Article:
Soft fruit and vegetable growers, permanent workers and seasonal migrant workers are being asked for their views on the challenges and experiences faced by the sector.
A new survey by the University of Bristol has been launched as production continues to be hampered by crippling shortages of staff to pick vegetables, hard on the heels of a summer season when some growers had to resort to leaving soft fruit, broccoli and cauliflower unharvested.
The survey, which is open to anyone involved in the sector across Scotland, England, Wales and Northern Ireland, is part of a project that will examine the costs and risks to our food system, and findings will be shared with UK Government departments, including Defra.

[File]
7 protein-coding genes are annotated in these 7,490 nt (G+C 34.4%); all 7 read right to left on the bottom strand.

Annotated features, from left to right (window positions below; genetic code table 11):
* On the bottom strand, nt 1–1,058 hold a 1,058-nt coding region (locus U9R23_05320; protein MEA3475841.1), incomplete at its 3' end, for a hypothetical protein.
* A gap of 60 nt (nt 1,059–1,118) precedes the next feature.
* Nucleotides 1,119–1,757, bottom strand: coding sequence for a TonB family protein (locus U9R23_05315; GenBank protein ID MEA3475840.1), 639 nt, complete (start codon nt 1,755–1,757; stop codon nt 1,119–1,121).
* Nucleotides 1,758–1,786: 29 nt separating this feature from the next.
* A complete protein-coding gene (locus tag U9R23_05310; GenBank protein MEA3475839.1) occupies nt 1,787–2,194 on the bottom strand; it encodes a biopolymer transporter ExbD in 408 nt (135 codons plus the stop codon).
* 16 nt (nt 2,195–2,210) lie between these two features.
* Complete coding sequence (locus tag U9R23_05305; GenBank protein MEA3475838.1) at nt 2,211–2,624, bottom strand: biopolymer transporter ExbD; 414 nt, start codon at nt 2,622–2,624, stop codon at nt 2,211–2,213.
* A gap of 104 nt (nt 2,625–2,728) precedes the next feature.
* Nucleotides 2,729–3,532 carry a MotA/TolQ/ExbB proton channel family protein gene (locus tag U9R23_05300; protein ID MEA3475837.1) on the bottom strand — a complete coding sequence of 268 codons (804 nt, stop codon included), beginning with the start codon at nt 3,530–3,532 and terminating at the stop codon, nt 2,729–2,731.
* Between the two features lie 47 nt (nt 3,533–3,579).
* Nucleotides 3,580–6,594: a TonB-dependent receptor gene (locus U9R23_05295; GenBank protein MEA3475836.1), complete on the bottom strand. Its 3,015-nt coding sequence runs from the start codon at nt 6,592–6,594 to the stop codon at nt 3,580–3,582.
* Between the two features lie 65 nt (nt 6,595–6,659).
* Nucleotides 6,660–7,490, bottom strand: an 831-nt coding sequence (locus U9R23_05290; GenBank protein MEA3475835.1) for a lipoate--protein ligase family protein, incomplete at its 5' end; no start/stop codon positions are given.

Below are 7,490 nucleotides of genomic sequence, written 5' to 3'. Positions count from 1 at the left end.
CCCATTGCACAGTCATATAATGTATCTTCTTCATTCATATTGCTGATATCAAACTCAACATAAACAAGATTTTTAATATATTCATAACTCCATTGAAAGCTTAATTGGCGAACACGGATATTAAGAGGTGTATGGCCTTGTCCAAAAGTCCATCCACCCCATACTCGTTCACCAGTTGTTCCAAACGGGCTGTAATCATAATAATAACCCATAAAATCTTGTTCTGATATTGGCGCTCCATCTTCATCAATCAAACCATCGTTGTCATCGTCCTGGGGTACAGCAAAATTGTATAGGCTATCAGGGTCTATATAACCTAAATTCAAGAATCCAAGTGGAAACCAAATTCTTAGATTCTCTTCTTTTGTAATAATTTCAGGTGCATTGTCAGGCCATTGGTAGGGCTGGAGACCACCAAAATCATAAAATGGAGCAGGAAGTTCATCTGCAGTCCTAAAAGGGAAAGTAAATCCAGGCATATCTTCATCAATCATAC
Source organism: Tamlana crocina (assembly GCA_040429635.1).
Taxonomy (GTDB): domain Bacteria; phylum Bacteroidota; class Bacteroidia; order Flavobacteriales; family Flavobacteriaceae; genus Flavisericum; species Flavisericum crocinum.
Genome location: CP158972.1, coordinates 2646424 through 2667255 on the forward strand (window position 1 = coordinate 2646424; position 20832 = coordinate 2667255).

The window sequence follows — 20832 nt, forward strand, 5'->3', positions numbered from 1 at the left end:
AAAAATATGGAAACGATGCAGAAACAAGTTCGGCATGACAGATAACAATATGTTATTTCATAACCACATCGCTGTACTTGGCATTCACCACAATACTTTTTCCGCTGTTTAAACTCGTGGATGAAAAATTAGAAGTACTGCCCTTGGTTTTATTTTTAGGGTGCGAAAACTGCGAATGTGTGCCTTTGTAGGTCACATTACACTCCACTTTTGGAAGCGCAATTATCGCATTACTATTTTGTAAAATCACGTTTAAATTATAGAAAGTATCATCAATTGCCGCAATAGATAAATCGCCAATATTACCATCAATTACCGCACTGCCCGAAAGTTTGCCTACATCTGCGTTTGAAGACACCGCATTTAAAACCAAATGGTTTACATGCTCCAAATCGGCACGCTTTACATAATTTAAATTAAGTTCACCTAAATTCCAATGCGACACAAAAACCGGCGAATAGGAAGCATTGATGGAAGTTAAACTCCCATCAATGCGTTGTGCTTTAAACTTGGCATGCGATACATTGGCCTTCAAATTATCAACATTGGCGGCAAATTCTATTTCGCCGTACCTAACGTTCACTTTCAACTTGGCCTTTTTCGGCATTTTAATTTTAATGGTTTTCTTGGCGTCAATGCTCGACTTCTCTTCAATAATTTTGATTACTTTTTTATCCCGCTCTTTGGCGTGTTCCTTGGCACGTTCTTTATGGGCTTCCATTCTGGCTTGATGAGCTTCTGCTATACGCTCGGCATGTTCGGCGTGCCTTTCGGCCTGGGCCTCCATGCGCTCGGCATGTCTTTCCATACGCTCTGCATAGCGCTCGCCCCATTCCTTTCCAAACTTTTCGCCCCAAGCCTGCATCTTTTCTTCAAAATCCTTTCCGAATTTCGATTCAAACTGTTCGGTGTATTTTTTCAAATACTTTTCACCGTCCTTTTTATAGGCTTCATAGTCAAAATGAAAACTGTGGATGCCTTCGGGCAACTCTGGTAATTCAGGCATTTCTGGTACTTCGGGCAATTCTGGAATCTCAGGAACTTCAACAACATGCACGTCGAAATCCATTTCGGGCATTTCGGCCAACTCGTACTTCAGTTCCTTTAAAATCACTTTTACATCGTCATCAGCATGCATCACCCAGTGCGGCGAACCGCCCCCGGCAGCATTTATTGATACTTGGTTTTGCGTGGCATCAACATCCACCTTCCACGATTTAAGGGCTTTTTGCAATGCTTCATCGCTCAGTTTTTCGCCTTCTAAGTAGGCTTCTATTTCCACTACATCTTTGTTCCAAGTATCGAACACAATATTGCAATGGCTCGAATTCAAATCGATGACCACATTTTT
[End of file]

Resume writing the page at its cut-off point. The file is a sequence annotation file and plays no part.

Lead researcher Dr Lydia Medland, from the University’s School of Sociology, Politics and International Studies, said: “ If we are to sustain a resilient food and farming sector able to provide healthy food for the population, we need to take note of the experience of those in the sector.
“This is the purpose of the survey, which in subsequent years will be followed up by in-person qualitative research.”
Dr Medland confirmed that despite the Seasonal Worker Pilot (SWP) being extended to 30,000 workers this year the scheme had “deeply problematic design features, including a risk of exploitation for workers.”
She added: “It has also not solved the problem of labour supply for growers, with farmers continuing to campaign for the scheme to be expanded.
“In this context, the survey aims to capture a broad overview of how those working in the sector are faring – both growers and workers.”
The survey is being conducted at a time when reducing carbon emissions and cutting back on food miles is high on the industry’s agenda.
It can be accessed at spais.onlinesurveys.ac.uk/5-a-day and from next week translations will be available in Romanian and Ukrainian for agricultural workers,